Hays’ Jennifer Schneider and Harry Gooding share their expert advice on how to craft the perfect CV for that dream job in technology.
If you’re applying for your first role in the world of tech, it can be difficult to know how to write a CV that highlights what you bring to the table. However, just because your experience and proven use of technical skills is limited – or even non-existent – that shouldn’t dissuade you from applying.
The digital skills gap we’re seeing means that more companies are taking on applicants who are new to the sector. Here are eight CV tips to help you prove that you’re the right candidate for a role in tech.
Take time to consider your CV layout
Your CV needs to quickly grab the reader’s attention as they may have received tens if not hundreds of applications for one role. That’s why it’s so important to make your CV easy to digest with the key skills that the employer is seeking clearly outlined.
Divide your CV into clearly defined sections and explore the idea of using boxes or columns to separate them. You don’t want the page to look too busy, with the text squashed together or too small to conceivably read.
Tailor your CV to suit the role – especially in tech
Not all roles in tech are the same or require the same capabilities. It may sound obvious, but always tailor your CV to the exact role you’re applying for.
Recruiters and hiring managers may not progress your application if they feel it is too generic or it’s written for another company. Understand what skills – especially technical – they’re looking for and incorporate this into your CV.
Include a short profile at the start
There may be a number of candidates with the same technical skills as you and, if you’re applying for your first role in tech, there’s a chance that they have more experience than you.
By including a profile, you can demonstrate why you are different and give an insight into who you are and why you’ll offer something else.
Add a specific cover letter
It can make a massive difference if you take the time to put together a cover letter specific to the role and company. Not only will it demonstrate that you’re willing to make an effort, but it will allow you to go into more detail on the achievements and skills that matter most.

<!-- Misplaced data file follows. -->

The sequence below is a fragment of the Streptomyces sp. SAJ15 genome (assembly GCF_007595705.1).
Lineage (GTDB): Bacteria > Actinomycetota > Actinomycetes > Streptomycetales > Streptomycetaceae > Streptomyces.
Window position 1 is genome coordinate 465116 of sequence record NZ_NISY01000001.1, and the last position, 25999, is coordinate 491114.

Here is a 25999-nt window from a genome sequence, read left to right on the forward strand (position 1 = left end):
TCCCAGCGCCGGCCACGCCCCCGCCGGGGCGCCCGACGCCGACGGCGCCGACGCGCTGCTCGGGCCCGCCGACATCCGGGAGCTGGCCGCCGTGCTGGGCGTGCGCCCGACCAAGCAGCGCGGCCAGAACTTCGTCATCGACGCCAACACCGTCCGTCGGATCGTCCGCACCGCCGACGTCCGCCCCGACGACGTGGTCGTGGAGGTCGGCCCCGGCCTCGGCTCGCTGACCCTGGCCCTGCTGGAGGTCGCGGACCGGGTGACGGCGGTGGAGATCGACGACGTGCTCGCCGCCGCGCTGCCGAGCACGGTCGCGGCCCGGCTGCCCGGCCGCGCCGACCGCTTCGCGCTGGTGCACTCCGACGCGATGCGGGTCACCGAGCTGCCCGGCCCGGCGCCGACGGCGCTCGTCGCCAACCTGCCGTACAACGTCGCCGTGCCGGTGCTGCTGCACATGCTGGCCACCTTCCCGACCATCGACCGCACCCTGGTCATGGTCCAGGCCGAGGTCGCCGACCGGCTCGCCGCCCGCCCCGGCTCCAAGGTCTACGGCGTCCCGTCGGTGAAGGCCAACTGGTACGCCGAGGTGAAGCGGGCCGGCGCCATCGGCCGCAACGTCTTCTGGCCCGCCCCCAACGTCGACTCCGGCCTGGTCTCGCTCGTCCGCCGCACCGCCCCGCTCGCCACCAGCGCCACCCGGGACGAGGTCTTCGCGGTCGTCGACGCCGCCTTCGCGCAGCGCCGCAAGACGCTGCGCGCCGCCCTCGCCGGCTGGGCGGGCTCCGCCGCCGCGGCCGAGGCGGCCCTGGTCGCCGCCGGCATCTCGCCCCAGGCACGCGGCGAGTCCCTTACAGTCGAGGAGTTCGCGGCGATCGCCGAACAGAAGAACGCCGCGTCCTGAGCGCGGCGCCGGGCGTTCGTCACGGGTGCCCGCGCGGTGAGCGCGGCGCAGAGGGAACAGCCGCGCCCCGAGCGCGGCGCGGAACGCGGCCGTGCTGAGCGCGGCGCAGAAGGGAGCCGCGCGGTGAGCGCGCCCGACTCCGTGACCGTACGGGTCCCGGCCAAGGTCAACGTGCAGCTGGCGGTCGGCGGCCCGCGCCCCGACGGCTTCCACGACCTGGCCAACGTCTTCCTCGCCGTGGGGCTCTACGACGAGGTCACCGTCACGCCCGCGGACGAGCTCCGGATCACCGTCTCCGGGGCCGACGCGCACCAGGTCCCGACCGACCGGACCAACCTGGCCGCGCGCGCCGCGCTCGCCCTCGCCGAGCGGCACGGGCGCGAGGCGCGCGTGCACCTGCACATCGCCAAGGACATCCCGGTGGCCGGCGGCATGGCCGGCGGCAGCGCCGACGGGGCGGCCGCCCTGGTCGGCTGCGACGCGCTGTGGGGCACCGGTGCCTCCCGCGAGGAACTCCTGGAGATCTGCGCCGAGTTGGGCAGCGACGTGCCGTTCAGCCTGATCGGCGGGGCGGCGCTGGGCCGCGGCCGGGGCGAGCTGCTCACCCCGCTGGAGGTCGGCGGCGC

Furthermore, just because the role is in tech, that doesn’t mean that technical skills are the only ones that matter, especially if you’re new to the sector. A well-written cover letter can also highlight your soft skills, such as communication, that can compensate for your lack of experience.
Mention extracurricular activities
Personality goes a long way. Do you have any hobbies around tech? Areas of special interest? Don’t be afraid to highlight these, especially if they are relevant for the role.
For example, if you have been part of a coding club or you have designed an app as a side hustle, then say it! These details are memorable and can really help you to stand out to the reader. Include these in your short profile or cover letter.
Improve your skills and include them
Some recruiters like to see a section on your CV highlighting your key strengths and personal skills. This can be a great way to tell a company how you will add value ‘at a glance’. It can be helpful to include some soft skills to complement the technical ones you’ve developed.
If you don’t have much professional experience in tech, a great way to build your CV is to take part in short courses that offer badges or certifications. There are plenty of free learning platforms with industry-recognised lessons and certifications out there.
As with a cover letter, nothing shows willing better than time invested in learning, so it’s worth finding a course that is relevant to the role and completing it.
Write the results of your past work
While recruiters and hiring managers do want to understand what work experience you have, even if it hasn’t been in tech, avoid simply writing out your previous job descriptions. Instead, showcase what you personally delivered, what the result was and what you learned.
Make sure your CV is clear to the reader
Once you’ve finished writing your CV, ask someone to read it through. Can they easily identify exactly what you were doing on any specific date that is relevant to your profile?
For example, what was your role in June 2020? Your CV should be able to tell someone this without them making any extra effort. Everything should be clear to the reader at first glance – if not, change it and simplify.
By Jennifer Schneider and Harry Gooding
Jennifer Schneider is director of Hays Early Careers. Harry Gooding is director of Hays National Technology for the UK and Ireland. A version of this article originally appeared on the Hays Technology blog.
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